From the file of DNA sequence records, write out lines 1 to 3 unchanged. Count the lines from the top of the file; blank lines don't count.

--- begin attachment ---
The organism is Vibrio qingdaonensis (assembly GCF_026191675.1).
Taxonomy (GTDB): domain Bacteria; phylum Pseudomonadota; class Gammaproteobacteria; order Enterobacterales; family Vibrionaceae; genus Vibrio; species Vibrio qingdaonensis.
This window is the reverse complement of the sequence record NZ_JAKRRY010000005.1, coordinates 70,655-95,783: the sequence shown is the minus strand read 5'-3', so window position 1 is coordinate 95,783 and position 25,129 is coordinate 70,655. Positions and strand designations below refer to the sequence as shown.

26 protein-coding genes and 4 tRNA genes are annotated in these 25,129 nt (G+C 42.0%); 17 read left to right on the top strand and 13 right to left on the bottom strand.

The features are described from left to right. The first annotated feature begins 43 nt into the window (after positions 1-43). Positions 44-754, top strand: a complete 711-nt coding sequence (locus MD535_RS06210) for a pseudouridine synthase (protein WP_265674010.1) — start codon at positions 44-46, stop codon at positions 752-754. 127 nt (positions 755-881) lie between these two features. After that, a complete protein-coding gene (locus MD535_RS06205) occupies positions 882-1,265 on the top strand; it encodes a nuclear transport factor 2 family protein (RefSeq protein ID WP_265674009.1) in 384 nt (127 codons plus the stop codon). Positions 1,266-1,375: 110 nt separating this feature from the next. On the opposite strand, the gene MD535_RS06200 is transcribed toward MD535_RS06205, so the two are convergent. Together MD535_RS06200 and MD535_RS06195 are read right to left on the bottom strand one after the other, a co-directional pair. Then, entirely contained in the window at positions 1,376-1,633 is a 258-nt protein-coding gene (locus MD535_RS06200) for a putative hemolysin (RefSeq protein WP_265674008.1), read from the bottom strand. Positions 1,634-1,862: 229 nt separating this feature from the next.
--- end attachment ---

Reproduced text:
The organism is Vibrio qingdaonensis (assembly GCF_026191675.1).
Taxonomy (GTDB): domain Bacteria; phylum Pseudomonadota; class Gammaproteobacteria; order Enterobacterales; family Vibrionaceae; genus Vibrio; species Vibrio qingdaonensis.
This window is the reverse complement of the sequence record NZ_JAKRRY010000005.1, coordinates 70,655-95,783: the sequence shown is the minus strand read 5'-3', so window position 1 is coordinate 95,783 and position 25,129 is coordinate 70,655. Positions and strand designations below refer to the sequence as shown.